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The blood-brain barrier, a filter system of the body between the blood system and the central nervous system, constrains the supply of drugs or contrast media that would allow therapy and image acquisition. Scientists at the Max Planck Institute for Polymer Research (MPI-P) have now produced tiny diamonds, so-called "nanodiamonds", which could serve as a platform for both the therapy and diagnosis of brain diseases. Their results have now been published in the journal "Small".
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The blood-brain barrier is a physiological boundary layer that works highly selectively and thus protects the brain: On the one hand, pathogens or toxins are effectively prevented from penetrating the brain, on the other hand, however, necessary messengers and nutrients can pass through them unhindered. This selectivity makes it difficult for physicians to examine or treat the brain because drugs or contrast agents for imaging procedures cannot overcome the barrier.
Scientists led by Dr. Jana Hedrich, Prof. Dr. Heiko Luhmann and Prof. Dr. Tanja Weil, in cooperation with the University of Ulm and the University Medical Center of the Johannes Gutenberg University in Mainz have now investigated the suitability of a system based on nanodiamonds as diagnostic and therapeutic method.
By making targeted changes to the lattice structure, we create defects that allow us to detect the diamond using laser beams or magnetic resonance tomographs: It ‘shines’ so to speakJana Hedrich
Nano-diamonds with a size in the range of a millionth of a meter have the advantage of high biocompatibility: they are not degradable for the body, should be well tolerated and are therefore potentially suitable for both diagnostic and therapeutic purposes. For their research, the scientists have modified the diamonds in two ways: A coating with a biopolymer based on the most abundant protein in human blood, “serum albumin”, enables the diamonds to be absorbed into the brain and later to be combined with drugs. "Diamonds are chemically non-reactive, which means that it is difficult to bind drug molecules," say Jana Hedrich and Tanja Weil. "The albumin coating enables us to create a stable coating and bind almost any medication to it.”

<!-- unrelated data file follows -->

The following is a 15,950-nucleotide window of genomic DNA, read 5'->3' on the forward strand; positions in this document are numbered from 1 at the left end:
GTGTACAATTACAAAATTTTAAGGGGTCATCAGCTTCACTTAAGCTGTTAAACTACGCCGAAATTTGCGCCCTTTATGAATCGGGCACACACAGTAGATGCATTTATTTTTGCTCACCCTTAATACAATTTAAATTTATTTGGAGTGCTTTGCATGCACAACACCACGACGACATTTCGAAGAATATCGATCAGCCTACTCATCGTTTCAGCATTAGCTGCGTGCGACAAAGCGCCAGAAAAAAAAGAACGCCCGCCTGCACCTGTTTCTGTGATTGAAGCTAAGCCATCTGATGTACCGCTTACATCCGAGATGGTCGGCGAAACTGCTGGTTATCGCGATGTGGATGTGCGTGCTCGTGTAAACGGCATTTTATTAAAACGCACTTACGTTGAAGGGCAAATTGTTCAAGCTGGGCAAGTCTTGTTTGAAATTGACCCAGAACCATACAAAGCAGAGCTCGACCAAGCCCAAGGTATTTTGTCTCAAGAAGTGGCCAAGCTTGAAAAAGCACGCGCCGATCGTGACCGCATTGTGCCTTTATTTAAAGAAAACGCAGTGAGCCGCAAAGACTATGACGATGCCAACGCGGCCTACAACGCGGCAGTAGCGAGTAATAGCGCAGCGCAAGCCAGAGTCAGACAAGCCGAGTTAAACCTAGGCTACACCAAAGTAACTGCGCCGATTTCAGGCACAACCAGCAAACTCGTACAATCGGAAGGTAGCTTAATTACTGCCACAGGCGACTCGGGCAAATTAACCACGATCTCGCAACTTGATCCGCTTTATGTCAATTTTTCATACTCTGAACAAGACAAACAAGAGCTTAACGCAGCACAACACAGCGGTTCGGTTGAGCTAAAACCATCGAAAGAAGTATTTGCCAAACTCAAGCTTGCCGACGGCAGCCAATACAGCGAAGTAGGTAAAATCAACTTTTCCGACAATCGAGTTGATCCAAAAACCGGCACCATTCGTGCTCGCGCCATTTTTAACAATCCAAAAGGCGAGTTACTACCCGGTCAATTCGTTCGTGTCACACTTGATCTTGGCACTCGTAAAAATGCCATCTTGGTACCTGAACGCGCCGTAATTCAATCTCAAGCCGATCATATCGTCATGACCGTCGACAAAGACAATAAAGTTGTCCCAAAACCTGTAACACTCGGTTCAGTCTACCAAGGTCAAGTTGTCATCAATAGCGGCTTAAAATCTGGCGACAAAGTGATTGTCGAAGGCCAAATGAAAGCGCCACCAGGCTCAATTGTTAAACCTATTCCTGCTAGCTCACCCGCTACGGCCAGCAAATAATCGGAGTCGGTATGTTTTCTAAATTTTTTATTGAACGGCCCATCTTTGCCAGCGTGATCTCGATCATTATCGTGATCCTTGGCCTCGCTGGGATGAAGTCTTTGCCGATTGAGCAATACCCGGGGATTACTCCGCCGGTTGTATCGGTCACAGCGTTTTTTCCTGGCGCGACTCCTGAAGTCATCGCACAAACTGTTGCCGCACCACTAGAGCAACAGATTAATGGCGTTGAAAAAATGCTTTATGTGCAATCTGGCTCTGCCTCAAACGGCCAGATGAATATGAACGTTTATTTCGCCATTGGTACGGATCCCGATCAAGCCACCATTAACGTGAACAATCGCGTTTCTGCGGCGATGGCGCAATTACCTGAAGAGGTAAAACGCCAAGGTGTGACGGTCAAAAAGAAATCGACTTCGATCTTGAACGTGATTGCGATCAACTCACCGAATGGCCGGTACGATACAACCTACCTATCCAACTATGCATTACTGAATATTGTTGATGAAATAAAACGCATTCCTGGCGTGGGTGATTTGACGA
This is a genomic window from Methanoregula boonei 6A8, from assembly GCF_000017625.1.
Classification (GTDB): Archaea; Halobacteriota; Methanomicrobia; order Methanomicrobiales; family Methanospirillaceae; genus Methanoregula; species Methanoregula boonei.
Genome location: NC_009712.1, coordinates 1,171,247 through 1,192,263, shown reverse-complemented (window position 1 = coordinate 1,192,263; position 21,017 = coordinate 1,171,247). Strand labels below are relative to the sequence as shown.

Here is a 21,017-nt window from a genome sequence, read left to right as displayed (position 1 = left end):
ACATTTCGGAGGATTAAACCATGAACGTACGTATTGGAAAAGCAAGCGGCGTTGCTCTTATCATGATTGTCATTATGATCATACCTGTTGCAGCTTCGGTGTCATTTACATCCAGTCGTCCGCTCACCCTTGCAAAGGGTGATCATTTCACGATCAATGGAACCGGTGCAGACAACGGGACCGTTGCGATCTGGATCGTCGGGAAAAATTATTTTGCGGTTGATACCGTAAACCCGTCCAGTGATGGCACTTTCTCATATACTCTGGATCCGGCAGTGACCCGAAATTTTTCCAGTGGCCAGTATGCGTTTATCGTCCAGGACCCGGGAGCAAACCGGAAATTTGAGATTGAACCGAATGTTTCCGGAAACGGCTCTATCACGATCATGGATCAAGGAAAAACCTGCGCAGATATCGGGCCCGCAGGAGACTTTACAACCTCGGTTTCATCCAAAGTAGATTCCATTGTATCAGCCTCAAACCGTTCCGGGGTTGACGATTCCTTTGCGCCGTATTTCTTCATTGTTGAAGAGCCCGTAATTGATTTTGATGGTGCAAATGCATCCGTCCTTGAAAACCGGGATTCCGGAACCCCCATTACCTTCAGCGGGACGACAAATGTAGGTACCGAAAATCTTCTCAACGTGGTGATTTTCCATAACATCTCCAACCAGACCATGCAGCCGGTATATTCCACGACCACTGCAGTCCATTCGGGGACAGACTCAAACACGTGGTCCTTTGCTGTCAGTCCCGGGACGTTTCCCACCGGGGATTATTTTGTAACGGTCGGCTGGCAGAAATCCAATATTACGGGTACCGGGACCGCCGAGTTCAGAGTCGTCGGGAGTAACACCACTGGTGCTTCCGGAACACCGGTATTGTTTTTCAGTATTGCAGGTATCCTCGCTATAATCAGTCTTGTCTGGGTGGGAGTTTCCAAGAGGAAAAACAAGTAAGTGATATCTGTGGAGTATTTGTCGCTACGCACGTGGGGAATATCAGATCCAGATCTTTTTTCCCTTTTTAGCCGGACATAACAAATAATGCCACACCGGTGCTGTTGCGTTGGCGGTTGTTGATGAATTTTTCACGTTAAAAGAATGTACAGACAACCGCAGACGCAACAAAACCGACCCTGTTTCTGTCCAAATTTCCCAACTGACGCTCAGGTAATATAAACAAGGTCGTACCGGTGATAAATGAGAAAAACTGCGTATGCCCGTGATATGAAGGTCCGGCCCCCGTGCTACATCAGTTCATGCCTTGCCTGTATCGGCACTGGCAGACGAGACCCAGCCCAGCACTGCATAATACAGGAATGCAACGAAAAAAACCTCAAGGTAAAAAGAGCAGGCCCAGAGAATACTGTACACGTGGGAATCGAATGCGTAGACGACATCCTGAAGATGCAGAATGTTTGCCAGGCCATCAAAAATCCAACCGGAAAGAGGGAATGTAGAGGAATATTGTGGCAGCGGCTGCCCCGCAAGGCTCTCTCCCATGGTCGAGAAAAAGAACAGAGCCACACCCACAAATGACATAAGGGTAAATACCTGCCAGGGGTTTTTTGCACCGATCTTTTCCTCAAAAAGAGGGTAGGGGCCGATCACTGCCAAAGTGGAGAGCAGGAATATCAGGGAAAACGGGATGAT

As a further modification, a defect was specifically introduced into the diamond by replacing an atom in the diamond, which consisting of carbon, with a nitrogen atom. Furthermore, there is an empty space in the crystal directly next to this nitrogen atom. "A diamond is normally very clear and, ideally, flawless – light can therefore easily pass through it," explains Hedrich. "By making targeted changes to the lattice structure, we create defects that allow us to detect the diamond using laser beams or magnetic resonance tomographs: It ‘shines’ so to speak”. In this way, researchers can also use the diamond for diagnostic purposes.
In their latest publication, the scientists have now tested the extent to which the diamond-albumin-system can cross the blood-brain barrier both in the test tube and on mice. They were able to prove that the diamonds were effectively transported into the brain without attacking the blood-brain barrier itself.
The newly developed system has the advantage that it can be adapted to the person to be treated and could thus permit highly individual diagnosis and therapy. A modification of the surface of the diamonds, for example, could ensure that only certain cell types in the brain are supplied with drugs and that tumors, for example, could be treated specifically. The scientists see their system as an important step in the diagnosis and treatment of brain diseases such as neurodegenerative diseases and brain tumors. By combining luminous diamonds with compatible biopolymers, they have for the first time developed a system that combines the advantages of high biocompatibility, long stability, a simple combination with various drugs and detection by medical methods.
Source: Max Planck Institute for Polymer Research